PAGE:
“Handling large payloads is another added feature that makes utilities more cost effective,” Van Haasteren says. “Cargo containers on these machines can hold anywhere from 15 to 25 cubic feet and more than one-half ton in weight. Towing capacity for utility vehicles can reach up to 4,000 pounds.”

Also, speed might be an issue for some managers. After all, these vehicles can save crews from walking or from driving larger vehicle in areas where it is dangerous or damaging to the landscape. The traveling speed on most of these vehicles is 12-25 mph. The fastest model can reach speeds of 44 mph.

Size and Maneuverability

Smaller than pick-up trucks but larger than all-terrain vehicles, utility vehicles can travel in remote areas, over rough terrain and through tight quarters unreachable by pickups.

“About 13 years ago, we started to switch from full-size pickups and vans to the smaller utility vehicles,” O’Donnell says. “We are not driving long distances anyway, and the smaller vehicle offered greater opportunity for transportation around our very congested campus.”

Adds Van Haasteren,”Turning in tight areas is made easier with these vehicles. Some models have a turning radius of as little as 5 inches and up to 10 feet or more.

Some vehicles are even compact enough to fit in the back of a pickup truck. If users will need to transport the utility vehicle between sites, managers must make sure before purchase that it fits on the trailer or bed of the pick-up. Also, double-check that users can easily haul the vehicle and its attachments. Most vehicles are not legal to drive on the street.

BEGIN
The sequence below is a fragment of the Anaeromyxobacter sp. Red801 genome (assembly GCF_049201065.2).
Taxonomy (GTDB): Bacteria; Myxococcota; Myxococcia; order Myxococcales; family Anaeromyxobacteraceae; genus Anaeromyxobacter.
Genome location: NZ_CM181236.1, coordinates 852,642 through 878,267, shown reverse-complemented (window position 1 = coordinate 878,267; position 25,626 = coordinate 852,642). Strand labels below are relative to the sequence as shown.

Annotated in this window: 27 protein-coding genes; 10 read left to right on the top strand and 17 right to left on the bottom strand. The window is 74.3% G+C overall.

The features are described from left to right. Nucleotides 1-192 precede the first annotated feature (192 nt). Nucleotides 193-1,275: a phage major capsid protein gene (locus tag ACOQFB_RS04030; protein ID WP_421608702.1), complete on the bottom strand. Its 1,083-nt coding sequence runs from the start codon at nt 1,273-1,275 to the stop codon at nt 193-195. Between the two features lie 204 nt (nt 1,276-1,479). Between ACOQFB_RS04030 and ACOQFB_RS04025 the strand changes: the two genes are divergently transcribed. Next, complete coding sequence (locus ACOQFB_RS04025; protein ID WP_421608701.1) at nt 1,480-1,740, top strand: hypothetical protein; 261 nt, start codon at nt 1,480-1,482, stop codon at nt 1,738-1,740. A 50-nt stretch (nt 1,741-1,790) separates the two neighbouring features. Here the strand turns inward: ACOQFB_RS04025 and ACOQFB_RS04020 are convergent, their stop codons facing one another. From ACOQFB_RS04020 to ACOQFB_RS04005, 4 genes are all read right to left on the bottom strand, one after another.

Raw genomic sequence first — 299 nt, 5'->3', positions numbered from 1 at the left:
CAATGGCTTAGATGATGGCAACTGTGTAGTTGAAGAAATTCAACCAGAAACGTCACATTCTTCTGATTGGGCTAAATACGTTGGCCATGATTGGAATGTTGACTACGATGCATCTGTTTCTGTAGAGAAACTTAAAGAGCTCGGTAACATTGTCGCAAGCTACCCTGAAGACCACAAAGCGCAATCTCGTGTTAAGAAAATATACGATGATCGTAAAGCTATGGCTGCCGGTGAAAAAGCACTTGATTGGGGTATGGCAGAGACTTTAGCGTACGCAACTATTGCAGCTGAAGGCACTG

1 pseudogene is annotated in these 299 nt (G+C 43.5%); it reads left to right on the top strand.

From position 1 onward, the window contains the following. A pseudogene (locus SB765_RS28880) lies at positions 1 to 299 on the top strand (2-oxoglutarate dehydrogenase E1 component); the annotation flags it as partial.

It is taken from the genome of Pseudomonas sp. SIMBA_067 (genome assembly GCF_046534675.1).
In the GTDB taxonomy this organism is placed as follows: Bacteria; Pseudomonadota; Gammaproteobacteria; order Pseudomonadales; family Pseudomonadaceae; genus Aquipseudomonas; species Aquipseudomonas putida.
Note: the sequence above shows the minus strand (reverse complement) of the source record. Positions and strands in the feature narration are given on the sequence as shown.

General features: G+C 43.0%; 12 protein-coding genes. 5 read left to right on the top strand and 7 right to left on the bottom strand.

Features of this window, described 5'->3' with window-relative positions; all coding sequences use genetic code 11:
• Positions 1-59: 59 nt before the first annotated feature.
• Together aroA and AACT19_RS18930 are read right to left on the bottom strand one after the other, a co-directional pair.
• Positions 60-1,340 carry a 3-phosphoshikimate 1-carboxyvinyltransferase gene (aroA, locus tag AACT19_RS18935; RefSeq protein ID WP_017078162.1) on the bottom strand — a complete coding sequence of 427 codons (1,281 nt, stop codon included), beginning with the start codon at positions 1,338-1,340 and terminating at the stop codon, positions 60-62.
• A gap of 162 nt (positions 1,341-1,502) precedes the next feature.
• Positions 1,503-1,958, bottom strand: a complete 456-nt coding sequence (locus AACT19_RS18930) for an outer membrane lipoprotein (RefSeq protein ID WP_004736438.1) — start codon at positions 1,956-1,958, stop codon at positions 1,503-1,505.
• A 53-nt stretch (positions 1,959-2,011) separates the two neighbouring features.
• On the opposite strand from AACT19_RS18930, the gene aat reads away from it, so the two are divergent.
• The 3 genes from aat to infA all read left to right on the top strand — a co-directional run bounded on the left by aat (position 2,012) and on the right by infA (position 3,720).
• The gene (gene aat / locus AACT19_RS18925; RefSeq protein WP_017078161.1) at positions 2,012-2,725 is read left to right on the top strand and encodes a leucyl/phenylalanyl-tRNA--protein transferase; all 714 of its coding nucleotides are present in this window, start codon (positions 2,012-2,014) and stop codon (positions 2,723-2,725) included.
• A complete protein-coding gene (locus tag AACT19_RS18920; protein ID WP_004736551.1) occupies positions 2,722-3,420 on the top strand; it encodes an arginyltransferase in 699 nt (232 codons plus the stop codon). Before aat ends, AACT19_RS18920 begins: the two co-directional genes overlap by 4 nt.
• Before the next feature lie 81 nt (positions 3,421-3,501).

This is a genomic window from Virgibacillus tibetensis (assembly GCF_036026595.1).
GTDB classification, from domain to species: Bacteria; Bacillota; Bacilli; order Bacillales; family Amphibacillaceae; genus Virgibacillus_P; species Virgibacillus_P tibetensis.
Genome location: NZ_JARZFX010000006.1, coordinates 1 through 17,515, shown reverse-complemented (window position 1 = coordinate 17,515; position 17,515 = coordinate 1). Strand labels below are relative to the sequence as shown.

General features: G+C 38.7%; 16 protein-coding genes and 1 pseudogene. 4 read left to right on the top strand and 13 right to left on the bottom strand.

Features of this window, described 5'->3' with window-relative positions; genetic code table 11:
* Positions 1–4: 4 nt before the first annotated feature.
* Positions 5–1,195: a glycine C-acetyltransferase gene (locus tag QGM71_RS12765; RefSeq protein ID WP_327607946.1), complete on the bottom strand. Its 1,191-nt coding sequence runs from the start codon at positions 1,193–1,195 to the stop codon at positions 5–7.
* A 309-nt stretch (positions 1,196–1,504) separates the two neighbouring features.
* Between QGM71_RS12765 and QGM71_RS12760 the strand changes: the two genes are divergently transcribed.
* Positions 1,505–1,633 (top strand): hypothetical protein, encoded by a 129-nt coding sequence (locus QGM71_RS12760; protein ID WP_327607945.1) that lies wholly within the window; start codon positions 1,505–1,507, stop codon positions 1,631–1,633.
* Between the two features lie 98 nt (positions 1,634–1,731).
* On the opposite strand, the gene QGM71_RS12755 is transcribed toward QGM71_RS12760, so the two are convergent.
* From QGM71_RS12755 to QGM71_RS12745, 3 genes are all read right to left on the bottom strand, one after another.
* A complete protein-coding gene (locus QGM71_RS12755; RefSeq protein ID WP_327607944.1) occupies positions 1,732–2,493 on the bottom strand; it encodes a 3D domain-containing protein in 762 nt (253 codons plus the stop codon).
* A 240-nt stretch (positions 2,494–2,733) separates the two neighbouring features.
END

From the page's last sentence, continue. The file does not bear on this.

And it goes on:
“Ground clearance is another consideration when deciding on a utility vehicle. Whether your vehicle will operate under normal conditions or rough terrain, it is important that you have sufficient clearance. Newer models have clearance range from 5 inches up to 9 inches. Also, rack-and-pinion steering, power steering, improved shock absorbers, independent front suspension, and independent rear suspension make today’s models easier to handle.”

Managers must carefully consider the type of terrain on which a vehicle will operate. Utility vehicles are available in two-, four-, and six-wheel drive, so if operators regularly travel over rough terrain, a four- or six-wheel drive model might be the most practical option. Some models offer automatic four-wheel-drive, and one manufacturer is producing an all-wheel-drive vehicle.

Managers also have options when it comes to selecting tires. The key is to purchase tires that best fit the driving terrain. Flotation tires for turf, hard-surface-pavement tires, and mud or all-terrain are all available options.

Safety

Safety is always a top priority in grounds care. Utility vehicles are designed to travel in areas standard vehicles cannot, and those areas might include rough terrain and many pedestrians. So managers should never sacrifice safety for convenience.